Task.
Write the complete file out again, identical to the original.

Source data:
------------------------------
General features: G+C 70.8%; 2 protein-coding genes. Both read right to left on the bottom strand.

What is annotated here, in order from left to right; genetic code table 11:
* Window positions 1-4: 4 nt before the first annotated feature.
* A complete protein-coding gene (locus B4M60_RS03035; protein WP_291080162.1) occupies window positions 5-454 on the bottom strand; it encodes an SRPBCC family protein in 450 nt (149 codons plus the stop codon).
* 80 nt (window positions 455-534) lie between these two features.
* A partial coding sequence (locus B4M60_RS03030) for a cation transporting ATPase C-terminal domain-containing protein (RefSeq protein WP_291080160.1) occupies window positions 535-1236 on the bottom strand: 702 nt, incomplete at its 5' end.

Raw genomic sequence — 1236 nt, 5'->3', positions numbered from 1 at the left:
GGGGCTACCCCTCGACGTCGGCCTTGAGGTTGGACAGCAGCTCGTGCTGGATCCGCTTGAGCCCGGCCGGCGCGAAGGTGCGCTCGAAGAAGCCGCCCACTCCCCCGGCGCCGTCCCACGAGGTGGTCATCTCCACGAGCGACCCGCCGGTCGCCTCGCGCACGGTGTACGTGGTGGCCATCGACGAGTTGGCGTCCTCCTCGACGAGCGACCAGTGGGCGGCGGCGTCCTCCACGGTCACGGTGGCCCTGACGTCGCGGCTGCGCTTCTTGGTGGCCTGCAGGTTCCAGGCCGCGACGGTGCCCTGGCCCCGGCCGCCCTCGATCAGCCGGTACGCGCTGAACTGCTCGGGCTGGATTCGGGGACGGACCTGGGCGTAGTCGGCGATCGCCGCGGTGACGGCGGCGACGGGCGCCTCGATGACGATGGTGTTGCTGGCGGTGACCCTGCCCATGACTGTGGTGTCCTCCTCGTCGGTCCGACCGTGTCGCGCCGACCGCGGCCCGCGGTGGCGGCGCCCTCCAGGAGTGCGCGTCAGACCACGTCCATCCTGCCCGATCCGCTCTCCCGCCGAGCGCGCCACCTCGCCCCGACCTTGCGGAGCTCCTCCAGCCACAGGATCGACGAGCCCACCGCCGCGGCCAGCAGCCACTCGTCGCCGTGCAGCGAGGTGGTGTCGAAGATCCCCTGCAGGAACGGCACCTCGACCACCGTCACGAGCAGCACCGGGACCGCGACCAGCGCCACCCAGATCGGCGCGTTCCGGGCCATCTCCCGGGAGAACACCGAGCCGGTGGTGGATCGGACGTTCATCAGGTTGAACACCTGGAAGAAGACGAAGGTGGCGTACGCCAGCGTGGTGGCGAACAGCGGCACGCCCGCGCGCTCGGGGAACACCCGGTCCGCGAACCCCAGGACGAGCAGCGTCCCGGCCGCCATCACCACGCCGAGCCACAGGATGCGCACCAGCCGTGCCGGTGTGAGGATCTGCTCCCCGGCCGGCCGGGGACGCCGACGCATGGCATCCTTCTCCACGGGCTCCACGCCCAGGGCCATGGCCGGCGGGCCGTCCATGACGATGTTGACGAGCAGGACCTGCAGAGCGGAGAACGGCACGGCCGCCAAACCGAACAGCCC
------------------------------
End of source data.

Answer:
General features: G+C 70.8%; 2 protein-coding genes. Both read right to left on the bottom strand.

What is annotated here, in order from left to right; genetic code table 11:
* Window positions 1-4: 4 nt before the first annotated feature.
* A complete protein-coding gene (locus B4M60_RS03035; protein WP_291080162.1) occupies window positions 5-454 on the bottom strand; it encodes an SRPBCC family protein in 450 nt (149 codons plus the stop codon).
* 80 nt (window positions 455-534) lie between these two features.
* A partial coding sequence (locus B4M60_RS03030) for a cation transporting ATPase C-terminal domain-containing protein (RefSeq protein WP_291080160.1) occupies window positions 535-1236 on the bottom strand: 702 nt, incomplete at its 5' end.

Raw genomic sequence — 1236 nt, 5'->3', positions numbered from 1 at the left:
GGGGCTACCCCTCGACGTCGGCCTTGAGGTTGGACAGCAGCTCGTGCTGGATCCGCTTGAGCCCGGCCGGCGCGAAGGTGCGCTCGAAGAAGCCGCCCACTCCCCCGGCGCCGTCCCACGAGGTGGTCATCTCCACGAGCGACCCGCCGGTCGCCTCGCGCACGGTGTACGTGGTGGCCATCGACGAGTTGGCGTCCTCCTCGACGAGCGACCAGTGGGCGGCGGCGTCCTCCACGGTCACGGTGGCCCTGACGTCGCGGCTGCGCTTCTTGGTGGCCTGCAGGTTCCAGGCCGCGACGGTGCCCTGGCCCCGGCCGCCCTCGATCAGCCGGTACGCGCTGAACTGCTCGGGCTGGATTCGGGGACGGACCTGGGCGTAGTCGGCGATCGCCGCGGTGACGGCGGCGACGGGCGCCTCGATGACGATGGTGTTGCTGGCGGTGACCCTGCCCATGACTGTGGTGTCCTCCTCGTCGGTCCGACCGTGTCGCGCCGACCGCGGCCCGCGGTGGCGGCGCCCTCCAGGAGTGCGCGTCAGACCACGTCCATCCTGCCCGATCCGCTCTCCCGCCGAGCGCGCCACCTCGCCCCGACCTTGCGGAGCTCCTCCAGCCACAGGATCGACGAGCCCACCGCCGCGGCCAGCAGCCACTCGTCGCCGTGCAGCGAGGTGGTGTCGAAGATCCCCTGCAGGAACGGCACCTCGACCACCGTCACGAGCAGCACCGGGACCGCGACCAGCGCCACCCAGATCGGCGCGTTCCGGGCCATCTCCCGGGAGAACACCGAGCCGGTGGTGGATCGGACGTTCATCAGGTTGAACACCTGGAAGAAGACGAAGGTGGCGTACGCCAGCGTGGTGGCGAACAGCGGCACGCCCGCGCGCTCGGGGAACACCCGGTCCGCGAACCCCAGGACGAGCAGCGTCCCGGCCGCCATCACCACGCCGAGCCACAGGATGCGCACCAGCCGTGCCGGTGTGAGGATCTGCTCCCCGGCCGGCCGGGGACGCCGACGCATGGCATCCTTCTCCACGGGCTCCACGCCCAGGGCCATGGCCGGCGGGCCGTCCATGACGATGTTGACGAGCAGGACCTGCAGAGCGGAGAACGGCACGGCCGCCAAACCGAACAGCCC